My Husband or Wife is Not the Person I Married!
Do you ever catch yourself thinking that your partner is no longer the person you married?
There is a sense of security that comes from knowing your spouse really well. It’s easy to trust someone when you can predict how he or she will react to a situation.
However, people change and your spouse is no exception. It may be a small change like taking up a new hobby or a huge change like a change in core values. What matters is how you react to the changes.
How Big is the Change?
Small changes, such as taking up golfing, are to be expected and should not cause too many problems in the marriage. It’s also not necessary to make a big deal about them unless they really bother you. Otherwise, have a calm and respectful conversation with your spouse and find out the reasons behind the change. Maybe your spouse has always wanted to try golfing but never had the time!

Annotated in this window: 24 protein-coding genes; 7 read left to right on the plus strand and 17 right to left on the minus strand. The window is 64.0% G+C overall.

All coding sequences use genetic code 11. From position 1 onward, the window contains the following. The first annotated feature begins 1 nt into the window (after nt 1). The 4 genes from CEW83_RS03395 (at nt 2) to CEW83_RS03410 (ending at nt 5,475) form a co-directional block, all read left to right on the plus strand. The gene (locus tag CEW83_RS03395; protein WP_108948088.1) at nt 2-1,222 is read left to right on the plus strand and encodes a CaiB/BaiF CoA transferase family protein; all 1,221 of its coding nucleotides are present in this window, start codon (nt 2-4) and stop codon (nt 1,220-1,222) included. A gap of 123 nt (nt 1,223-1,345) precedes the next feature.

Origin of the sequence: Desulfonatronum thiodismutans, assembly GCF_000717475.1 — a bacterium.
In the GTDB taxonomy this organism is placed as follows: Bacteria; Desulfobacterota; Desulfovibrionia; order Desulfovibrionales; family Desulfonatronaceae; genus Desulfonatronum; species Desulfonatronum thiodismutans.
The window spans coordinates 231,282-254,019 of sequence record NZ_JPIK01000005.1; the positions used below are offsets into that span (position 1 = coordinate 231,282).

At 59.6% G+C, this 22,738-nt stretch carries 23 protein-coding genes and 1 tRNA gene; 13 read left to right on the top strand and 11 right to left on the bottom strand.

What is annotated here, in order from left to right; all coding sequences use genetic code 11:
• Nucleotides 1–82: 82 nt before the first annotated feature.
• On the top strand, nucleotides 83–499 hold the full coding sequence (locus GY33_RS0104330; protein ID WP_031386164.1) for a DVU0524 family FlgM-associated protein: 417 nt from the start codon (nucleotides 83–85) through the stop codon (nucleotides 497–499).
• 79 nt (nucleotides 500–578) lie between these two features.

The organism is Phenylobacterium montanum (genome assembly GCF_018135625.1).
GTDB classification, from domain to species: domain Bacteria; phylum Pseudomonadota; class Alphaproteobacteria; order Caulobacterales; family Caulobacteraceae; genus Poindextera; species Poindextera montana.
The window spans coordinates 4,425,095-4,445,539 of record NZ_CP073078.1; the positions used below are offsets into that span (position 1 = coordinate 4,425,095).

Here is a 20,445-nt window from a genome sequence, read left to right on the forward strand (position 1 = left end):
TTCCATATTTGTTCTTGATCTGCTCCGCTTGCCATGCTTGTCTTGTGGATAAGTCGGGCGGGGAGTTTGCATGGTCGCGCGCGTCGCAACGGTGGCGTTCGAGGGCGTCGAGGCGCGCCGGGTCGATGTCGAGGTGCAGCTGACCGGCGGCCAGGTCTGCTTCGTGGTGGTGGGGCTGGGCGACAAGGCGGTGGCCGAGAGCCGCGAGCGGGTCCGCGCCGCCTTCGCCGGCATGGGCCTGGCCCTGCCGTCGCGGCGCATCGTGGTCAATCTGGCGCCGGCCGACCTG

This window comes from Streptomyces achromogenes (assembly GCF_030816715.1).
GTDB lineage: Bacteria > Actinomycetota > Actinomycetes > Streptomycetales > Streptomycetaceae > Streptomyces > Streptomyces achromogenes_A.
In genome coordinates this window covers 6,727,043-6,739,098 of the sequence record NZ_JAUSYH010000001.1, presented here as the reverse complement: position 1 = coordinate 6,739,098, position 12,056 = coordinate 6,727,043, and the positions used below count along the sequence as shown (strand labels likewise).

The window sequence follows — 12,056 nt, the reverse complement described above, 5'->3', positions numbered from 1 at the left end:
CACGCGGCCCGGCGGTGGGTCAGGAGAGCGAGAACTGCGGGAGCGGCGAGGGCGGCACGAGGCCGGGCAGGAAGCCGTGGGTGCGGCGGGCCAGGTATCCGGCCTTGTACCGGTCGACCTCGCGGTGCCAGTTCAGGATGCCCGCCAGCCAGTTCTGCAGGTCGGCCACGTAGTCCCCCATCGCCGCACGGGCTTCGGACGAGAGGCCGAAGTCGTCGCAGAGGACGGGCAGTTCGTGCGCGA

Is It Stress?
Some people are different when they are stressed. They are irritable, cold and unaffectionate.
Studies have shown that stress triggers a chemical reaction in the brain that affects social skills and cognitive ability. Thankfully, stress-induced personality changes are easily rectified through better stress management.
Have You Talked About It?
It’s important to tell your husband or wife how the change makes you feel. Keep the conversation positive and non-accusatory by starting your sentences with “I” and not “you”.
Don’t be afraid to ask for what you want. Maybe our partner is not all that committed to this new “thing” and is happy to give it up if it bothers you. If your husband or wife is spending too much time on the new hobby and you would like more attention, be open about it.
Lastly, be the change you would like to see in your spouse. If you want your spouse to learn how to manage stress better, turn it into a team thing and work on it together.